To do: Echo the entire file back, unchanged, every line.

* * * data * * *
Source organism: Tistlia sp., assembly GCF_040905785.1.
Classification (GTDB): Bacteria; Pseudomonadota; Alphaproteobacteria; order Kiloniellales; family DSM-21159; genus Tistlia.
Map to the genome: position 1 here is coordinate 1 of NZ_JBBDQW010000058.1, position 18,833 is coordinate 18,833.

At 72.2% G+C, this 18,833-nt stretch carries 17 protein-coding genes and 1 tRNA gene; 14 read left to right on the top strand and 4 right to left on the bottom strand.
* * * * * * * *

Source organism: Tistlia sp., assembly GCF_040905785.1.
Classification (GTDB): Bacteria; Pseudomonadota; Alphaproteobacteria; order Kiloniellales; family DSM-21159; genus Tistlia.
Map to the genome: position 1 here is coordinate 1 of NZ_JBBDQW010000058.1, position 18,833 is coordinate 18,833.

At 72.2% G+C, this 18,833-nt stretch carries 17 protein-coding genes and 1 tRNA gene; 14 read left to right on the top strand and 4 right to left on the bottom strand.